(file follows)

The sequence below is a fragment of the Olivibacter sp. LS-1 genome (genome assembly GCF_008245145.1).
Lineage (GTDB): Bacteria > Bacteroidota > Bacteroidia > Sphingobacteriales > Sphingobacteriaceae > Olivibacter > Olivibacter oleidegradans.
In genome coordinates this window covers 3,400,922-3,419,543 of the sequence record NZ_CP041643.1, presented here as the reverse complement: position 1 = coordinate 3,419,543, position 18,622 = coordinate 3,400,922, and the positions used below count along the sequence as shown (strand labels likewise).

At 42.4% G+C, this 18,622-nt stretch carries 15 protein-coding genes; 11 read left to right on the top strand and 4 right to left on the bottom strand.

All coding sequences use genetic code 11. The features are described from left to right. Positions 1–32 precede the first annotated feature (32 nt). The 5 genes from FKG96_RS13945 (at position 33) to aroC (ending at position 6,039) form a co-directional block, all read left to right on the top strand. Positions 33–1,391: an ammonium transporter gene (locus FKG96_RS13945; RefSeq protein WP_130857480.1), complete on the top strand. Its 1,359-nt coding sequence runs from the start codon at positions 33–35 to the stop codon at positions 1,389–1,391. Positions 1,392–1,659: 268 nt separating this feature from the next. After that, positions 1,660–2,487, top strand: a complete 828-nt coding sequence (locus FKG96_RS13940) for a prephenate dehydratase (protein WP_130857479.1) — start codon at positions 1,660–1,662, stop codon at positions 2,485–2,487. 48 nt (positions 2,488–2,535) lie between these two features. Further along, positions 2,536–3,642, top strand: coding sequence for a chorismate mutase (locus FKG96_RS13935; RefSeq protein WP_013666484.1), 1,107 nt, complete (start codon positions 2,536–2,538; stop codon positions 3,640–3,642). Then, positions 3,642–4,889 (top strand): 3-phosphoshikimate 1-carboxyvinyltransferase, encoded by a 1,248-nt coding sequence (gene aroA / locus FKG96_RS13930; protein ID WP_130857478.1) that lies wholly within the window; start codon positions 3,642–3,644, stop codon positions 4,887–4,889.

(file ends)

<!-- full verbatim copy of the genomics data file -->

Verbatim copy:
The sequence below is a fragment of the Olivibacter sp. LS-1 genome (genome assembly GCF_008245145.1).
Lineage (GTDB): Bacteria > Bacteroidota > Bacteroidia > Sphingobacteriales > Sphingobacteriaceae > Olivibacter > Olivibacter oleidegradans.
In genome coordinates this window covers 3,400,922-3,419,543 of the sequence record NZ_CP041643.1, presented here as the reverse complement: position 1 = coordinate 3,419,543, position 18,622 = coordinate 3,400,922, and the positions used below count along the sequence as shown (strand labels likewise).

At 42.4% G+C, this 18,622-nt stretch carries 15 protein-coding genes; 11 read left to right on the top strand and 4 right to left on the bottom strand.

All coding sequences use genetic code 11. The features are described from left to right. Positions 1–32 precede the first annotated feature (32 nt). The 5 genes from FKG96_RS13945 (at position 33) to aroC (ending at position 6,039) form a co-directional block, all read left to right on the top strand. Positions 33–1,391: an ammonium transporter gene (locus FKG96_RS13945; RefSeq protein WP_130857480.1), complete on the top strand. Its 1,359-nt coding sequence runs from the start codon at positions 33–35 to the stop codon at positions 1,389–1,391. Positions 1,392–1,659: 268 nt separating this feature from the next. After that, positions 1,660–2,487, top strand: a complete 828-nt coding sequence (locus FKG96_RS13940) for a prephenate dehydratase (protein WP_130857479.1) — start codon at positions 1,660–1,662, stop codon at positions 2,485–2,487. 48 nt (positions 2,488–2,535) lie between these two features. Further along, positions 2,536–3,642, top strand: coding sequence for a chorismate mutase (locus FKG96_RS13935; RefSeq protein WP_013666484.1), 1,107 nt, complete (start codon positions 2,536–2,538; stop codon positions 3,640–3,642). Then, positions 3,642–4,889 (top strand): 3-phosphoshikimate 1-carboxyvinyltransferase, encoded by a 1,248-nt coding sequence (gene aroA / locus FKG96_RS13930; protein ID WP_130857478.1) that lies wholly within the window; start codon positions 3,642–3,644, stop codon positions 4,887–4,889.